Interactive Investor Plc has agreed to buy TD Direct Investing from TD Bank Group (its European direct investing business) in a deal financed by private equity group J.C.Flowers . Both businesses offer low cost execution-only share dealing to private investors. The combined group could be the second largest such platform in terms of assets under management in the UK after Hargreaves Lansdown.
The enlarged group will be led by Interactive Investor’s current CEO Adam Seale and will be called Interactive Investor. No immediate changes are anticipated in either service to existing clients, but clearly there may be some simplification and standardisation on a single platform in due course.
ShareSoc Director Mark Bentley, who is a user of the TD DIrect service, had this to say: “I have concerns about this because I initially chose to use TD Direct because of the good international trading facilities and the fact that they support voting of my shares via the Broadridge service which enfranchises nominee shareholders”.
Comment: It is no secret that times are tough for stock-broking businesses with volumes declining and low interest rates damaging the profits they historically made on cash floats. Competition has also been increasing as new entrants have moved into the market in the last few years. So we now see consolidation taking place with the weaker operators being acquired and prices being raised by others.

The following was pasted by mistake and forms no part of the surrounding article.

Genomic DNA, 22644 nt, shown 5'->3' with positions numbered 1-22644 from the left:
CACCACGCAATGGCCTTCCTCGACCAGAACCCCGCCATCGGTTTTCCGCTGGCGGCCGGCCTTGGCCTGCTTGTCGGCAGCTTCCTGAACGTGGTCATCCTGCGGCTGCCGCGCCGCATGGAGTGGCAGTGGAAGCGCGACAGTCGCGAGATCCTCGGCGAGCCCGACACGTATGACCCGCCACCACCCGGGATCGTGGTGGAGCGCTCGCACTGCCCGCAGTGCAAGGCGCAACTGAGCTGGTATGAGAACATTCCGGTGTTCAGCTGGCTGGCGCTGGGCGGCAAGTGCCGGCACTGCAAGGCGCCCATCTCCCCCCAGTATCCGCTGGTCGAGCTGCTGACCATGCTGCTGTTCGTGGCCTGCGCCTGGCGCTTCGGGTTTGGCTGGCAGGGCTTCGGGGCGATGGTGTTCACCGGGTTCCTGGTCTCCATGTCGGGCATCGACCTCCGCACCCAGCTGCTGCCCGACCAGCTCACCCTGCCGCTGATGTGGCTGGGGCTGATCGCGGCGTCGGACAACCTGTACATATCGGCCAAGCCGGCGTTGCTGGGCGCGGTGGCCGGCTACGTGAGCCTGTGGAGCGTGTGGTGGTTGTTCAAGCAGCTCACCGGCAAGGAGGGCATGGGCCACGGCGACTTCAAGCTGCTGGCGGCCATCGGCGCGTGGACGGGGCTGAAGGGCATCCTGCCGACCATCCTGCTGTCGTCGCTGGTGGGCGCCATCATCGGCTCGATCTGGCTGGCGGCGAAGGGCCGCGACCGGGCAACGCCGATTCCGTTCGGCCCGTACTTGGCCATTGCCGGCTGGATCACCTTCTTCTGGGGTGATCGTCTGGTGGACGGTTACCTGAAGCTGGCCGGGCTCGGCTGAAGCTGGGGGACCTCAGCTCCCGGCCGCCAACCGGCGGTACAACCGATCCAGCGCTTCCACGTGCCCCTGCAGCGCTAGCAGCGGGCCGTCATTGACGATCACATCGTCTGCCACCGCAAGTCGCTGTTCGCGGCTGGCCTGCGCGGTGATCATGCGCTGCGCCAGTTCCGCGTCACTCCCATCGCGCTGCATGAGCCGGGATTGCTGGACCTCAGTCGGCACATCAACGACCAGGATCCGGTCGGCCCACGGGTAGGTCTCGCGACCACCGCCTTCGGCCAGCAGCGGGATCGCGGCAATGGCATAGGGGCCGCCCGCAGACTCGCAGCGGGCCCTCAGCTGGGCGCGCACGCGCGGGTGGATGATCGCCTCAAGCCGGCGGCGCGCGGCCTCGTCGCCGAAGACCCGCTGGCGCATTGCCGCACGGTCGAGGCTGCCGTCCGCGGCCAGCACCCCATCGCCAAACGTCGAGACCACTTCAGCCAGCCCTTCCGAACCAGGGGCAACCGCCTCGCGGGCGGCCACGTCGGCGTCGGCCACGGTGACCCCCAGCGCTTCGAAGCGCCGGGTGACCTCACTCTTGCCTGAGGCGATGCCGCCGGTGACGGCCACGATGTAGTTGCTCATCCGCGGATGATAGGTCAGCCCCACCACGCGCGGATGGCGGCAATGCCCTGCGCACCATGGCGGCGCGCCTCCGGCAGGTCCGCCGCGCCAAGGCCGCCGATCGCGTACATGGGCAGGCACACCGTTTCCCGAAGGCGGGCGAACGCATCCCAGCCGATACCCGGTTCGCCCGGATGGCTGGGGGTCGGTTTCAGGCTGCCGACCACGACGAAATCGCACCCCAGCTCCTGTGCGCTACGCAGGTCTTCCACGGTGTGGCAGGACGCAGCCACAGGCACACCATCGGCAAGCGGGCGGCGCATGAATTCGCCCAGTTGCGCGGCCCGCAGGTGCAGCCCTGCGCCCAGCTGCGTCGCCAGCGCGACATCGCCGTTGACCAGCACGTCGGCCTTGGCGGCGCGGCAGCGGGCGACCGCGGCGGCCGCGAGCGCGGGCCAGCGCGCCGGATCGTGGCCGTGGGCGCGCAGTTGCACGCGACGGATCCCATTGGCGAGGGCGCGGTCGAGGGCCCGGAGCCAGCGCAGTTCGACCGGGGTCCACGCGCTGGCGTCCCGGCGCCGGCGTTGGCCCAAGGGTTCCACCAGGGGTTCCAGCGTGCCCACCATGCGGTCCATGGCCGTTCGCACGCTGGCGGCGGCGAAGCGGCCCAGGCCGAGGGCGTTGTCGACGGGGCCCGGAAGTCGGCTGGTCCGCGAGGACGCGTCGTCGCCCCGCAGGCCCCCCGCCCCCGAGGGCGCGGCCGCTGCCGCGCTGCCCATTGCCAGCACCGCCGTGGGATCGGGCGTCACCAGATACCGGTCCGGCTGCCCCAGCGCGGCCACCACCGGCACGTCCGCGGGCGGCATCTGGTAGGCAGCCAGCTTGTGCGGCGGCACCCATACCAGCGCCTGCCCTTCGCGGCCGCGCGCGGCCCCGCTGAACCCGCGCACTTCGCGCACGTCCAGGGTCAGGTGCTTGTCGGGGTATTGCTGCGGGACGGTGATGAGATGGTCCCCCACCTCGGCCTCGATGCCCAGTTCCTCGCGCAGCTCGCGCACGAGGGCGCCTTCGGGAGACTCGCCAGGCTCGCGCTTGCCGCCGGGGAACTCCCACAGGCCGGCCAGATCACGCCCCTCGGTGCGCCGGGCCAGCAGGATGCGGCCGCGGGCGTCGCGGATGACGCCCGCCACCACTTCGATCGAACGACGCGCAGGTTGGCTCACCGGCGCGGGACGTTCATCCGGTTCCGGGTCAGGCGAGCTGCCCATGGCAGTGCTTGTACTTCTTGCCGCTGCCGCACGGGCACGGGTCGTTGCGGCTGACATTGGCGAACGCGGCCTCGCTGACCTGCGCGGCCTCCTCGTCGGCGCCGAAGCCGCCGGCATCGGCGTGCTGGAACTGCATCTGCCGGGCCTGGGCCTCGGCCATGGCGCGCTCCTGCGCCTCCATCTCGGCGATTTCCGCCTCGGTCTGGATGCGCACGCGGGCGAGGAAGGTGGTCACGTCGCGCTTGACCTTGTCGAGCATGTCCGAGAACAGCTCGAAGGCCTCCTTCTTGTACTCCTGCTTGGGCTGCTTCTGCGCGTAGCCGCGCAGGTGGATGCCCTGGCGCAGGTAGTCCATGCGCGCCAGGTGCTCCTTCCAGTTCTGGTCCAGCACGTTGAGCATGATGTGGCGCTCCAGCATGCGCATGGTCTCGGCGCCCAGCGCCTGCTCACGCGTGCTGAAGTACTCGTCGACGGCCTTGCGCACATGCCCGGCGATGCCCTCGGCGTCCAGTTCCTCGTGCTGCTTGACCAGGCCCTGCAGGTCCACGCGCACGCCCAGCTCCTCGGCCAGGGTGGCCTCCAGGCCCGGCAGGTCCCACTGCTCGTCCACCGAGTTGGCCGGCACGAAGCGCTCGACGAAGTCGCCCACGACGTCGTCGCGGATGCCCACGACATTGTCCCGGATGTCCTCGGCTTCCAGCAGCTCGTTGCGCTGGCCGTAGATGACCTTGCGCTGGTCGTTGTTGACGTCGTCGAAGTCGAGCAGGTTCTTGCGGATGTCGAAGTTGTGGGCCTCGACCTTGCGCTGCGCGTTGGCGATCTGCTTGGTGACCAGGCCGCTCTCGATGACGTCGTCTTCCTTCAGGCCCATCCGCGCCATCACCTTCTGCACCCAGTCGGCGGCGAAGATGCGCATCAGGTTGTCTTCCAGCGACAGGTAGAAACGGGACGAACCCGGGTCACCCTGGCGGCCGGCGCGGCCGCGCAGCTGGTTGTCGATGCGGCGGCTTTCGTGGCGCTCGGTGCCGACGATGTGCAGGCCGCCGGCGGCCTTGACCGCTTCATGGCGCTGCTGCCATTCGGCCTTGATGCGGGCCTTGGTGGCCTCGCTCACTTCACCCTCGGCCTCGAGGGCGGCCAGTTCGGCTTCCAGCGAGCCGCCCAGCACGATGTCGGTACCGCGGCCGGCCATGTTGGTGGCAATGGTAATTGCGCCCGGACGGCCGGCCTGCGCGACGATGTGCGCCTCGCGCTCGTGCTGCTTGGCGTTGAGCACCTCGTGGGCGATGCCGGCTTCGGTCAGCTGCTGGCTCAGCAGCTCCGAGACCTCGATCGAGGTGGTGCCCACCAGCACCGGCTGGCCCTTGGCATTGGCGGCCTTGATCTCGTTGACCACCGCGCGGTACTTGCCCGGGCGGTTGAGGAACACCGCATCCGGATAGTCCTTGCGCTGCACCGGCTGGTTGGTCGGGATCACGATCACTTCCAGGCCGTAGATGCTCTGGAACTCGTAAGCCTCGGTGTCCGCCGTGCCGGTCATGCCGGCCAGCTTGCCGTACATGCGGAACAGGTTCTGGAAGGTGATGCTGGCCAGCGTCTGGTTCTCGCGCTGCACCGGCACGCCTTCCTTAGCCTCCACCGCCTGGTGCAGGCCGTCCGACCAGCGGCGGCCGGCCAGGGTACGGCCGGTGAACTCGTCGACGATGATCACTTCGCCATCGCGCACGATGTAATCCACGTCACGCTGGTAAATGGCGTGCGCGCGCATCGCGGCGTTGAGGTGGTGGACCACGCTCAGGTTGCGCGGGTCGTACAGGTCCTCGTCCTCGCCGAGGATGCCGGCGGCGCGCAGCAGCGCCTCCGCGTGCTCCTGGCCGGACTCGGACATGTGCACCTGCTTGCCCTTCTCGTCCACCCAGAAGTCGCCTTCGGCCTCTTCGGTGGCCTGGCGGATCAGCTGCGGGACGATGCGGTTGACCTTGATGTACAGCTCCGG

But it tends to be disconcerting for retail investors to face such churn. They pick a broker based on facilities, ease of use and price and learn how to use it. Soon after they may face a transfer to a new platform with a different cost structure and different user interface, if not more expensive. One cannot thwart the economic logic of business necessity for these companies, but even so it can be very annoying. Let us hope that Interactive Investor do not drop the facilities offered by TD Direct.
Clients of TD Direct may wish to express their concerns to the new management.